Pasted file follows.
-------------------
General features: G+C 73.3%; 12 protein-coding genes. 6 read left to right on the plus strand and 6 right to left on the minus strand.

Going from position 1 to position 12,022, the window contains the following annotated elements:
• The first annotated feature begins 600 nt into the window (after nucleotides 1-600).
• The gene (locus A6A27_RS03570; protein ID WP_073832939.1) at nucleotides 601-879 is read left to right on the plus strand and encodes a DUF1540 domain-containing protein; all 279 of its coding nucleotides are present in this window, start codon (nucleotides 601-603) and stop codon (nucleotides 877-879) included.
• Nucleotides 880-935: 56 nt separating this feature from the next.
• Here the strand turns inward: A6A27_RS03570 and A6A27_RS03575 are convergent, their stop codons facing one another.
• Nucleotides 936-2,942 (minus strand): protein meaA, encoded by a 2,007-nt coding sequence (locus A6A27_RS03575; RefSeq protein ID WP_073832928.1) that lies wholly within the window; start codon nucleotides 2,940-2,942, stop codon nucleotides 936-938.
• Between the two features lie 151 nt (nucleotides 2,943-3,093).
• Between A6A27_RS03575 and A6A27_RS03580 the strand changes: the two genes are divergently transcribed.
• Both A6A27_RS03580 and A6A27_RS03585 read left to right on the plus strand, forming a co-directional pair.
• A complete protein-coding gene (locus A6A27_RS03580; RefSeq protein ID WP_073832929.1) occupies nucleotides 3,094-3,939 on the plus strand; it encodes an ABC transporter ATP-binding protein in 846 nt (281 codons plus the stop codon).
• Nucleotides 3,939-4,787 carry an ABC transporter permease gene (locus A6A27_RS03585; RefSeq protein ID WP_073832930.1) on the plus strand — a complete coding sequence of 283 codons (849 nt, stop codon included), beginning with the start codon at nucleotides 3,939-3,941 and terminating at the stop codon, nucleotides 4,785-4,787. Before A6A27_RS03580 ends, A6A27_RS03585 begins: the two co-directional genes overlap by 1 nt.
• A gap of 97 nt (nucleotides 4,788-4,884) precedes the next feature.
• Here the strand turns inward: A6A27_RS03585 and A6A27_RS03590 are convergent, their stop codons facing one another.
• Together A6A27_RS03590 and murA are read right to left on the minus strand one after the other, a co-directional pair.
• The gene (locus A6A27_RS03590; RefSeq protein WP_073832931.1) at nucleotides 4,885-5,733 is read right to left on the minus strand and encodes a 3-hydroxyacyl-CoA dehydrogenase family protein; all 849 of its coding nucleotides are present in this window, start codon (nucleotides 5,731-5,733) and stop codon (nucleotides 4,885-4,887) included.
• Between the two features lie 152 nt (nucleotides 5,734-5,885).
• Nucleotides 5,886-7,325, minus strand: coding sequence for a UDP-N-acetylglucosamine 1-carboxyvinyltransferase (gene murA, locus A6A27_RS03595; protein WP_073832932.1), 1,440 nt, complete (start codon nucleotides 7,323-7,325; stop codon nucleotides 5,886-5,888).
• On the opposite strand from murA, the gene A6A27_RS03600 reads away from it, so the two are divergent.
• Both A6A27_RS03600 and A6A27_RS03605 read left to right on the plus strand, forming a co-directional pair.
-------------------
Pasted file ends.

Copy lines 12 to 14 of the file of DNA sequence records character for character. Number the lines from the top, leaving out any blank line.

• Nucleotides 3,939-4,787 carry an ABC transporter permease gene (locus A6A27_RS03585; RefSeq protein ID WP_073832930.1) on the plus strand — a complete coding sequence of 283 codons (849 nt, stop codon included), beginning with the start codon at nucleotides 3,939-3,941 and terminating at the stop codon, nucleotides 4,785-4,787. Before A6A27_RS03580 ends, A6A27_RS03585 begins: the two co-directional genes overlap by 1 nt.
• A gap of 97 nt (nucleotides 4,788-4,884) precedes the next feature.
• Here the strand turns inward: A6A27_RS03585 and A6A27_RS03590 are convergent, their stop codons facing one another.